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04/08/2015
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Today on Feedback; Your questions for the R4 Controller

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Editor's note: You can leave your questions for Roger to put to the Radio 4 Controller on next week's Feedback in the comments on this blog post - PM.

Just after 4am in the Today office at BBC Television Centre in west London.

The programme team has been working since eight the previous evening. The journalists have five hours to go and coffee cups litter the tables fighting for space with every conceivable newspaper and magazine. Arguably the last three hours are the most important, when they are dog tired but have to be at the top of their game for the programme's transmission.

Each three-hour Today programme has around 100 items, some of which will bite the dust if there is a breaking or developing story. Producers soon learn the art of standing down an interviewee, and of phoning up another at some unearthly hour.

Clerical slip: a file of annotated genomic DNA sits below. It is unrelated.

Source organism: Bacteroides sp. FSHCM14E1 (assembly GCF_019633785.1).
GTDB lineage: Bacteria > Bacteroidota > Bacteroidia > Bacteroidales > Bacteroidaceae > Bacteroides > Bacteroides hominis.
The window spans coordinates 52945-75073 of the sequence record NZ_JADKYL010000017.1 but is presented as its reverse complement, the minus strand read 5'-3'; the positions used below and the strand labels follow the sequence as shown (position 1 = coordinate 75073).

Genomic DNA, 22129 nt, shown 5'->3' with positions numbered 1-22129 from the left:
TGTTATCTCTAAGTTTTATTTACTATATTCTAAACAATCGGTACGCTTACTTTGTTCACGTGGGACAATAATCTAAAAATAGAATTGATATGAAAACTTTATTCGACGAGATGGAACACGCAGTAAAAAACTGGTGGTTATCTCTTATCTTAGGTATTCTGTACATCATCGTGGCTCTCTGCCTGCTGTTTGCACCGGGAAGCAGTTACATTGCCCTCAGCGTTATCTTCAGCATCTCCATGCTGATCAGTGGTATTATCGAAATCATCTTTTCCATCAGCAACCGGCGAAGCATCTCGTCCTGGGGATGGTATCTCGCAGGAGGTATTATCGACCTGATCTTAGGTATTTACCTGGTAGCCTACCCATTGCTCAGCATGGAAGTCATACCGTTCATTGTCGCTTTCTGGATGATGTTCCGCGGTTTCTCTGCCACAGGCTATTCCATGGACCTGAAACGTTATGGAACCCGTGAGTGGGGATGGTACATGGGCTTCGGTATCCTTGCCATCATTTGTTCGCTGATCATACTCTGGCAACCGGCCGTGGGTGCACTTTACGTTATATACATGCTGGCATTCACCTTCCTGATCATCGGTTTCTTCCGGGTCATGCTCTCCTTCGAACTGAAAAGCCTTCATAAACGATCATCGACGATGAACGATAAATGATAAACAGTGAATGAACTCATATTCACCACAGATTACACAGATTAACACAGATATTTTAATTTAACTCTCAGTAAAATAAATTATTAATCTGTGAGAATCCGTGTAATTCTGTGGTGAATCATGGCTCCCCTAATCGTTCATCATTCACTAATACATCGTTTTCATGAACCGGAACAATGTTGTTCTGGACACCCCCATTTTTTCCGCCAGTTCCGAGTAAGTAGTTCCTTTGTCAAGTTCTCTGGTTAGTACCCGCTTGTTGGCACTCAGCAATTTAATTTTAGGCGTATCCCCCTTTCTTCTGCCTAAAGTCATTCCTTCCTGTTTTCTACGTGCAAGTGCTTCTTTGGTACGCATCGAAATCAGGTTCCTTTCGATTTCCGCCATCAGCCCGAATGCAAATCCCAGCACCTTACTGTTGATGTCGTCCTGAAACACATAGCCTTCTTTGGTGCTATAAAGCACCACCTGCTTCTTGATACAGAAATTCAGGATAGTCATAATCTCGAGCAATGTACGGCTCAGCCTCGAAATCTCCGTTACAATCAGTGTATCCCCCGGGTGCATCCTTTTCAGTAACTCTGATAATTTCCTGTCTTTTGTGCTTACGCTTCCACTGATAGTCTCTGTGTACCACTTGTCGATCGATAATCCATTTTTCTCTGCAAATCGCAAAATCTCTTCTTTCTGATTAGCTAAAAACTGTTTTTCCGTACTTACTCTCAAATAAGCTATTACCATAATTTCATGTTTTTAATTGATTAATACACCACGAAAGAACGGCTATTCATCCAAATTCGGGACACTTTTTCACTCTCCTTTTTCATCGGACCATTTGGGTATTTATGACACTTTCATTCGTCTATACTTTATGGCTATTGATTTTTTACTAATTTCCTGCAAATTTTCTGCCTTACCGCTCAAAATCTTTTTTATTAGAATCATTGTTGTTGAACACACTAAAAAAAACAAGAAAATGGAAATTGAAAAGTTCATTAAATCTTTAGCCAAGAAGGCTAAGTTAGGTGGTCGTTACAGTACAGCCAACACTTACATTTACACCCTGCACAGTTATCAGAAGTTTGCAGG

This morning's presenters, Sarah Montague and John Humphrys slip into the office, the latter having parked his bike outside.

I am slightly astonished that the BBC is happy for such a central figure to be cycling in the dark in west London at such an early hour, but JH is overflowing with energy as if he has consumed half-a-dozen espressos already.

Enter stage left a Feedback listener, Francesca Fenn, an avid Today listener , who has been given an access all areas pass to find out what goes on behind the scenes. I would like to tell you that she is accompanied by Feedback's presenter as well as its producer, but I'm afraid I didn't get there until after six am, for budgetary reasons of course.

The vast majority of the audience, and there are more than seven million of them , are a pretty vociferous lot, so I was not short of questions to put to the Today editor when I interviewed him a couple of days later.

First, here is a snapshot of what goes on behind the scenes at the apparently smooth running show.

Our thanks to listener Francesca Fenn who has gone back to bed.

Two days later when I talked to the Editor of Today, Ceri Thomas, the News International hacking scandal was beginning to quieten down.

Our thanks to everyone at the Today programme for placing no restrictions whatever on where we could go.

Next week I'll be talking to the Controller of Radio 4 about the schedule changes she has made, one of which is to move this programme from its Friday slot at 1.30 to 4.30pm in the afternoon.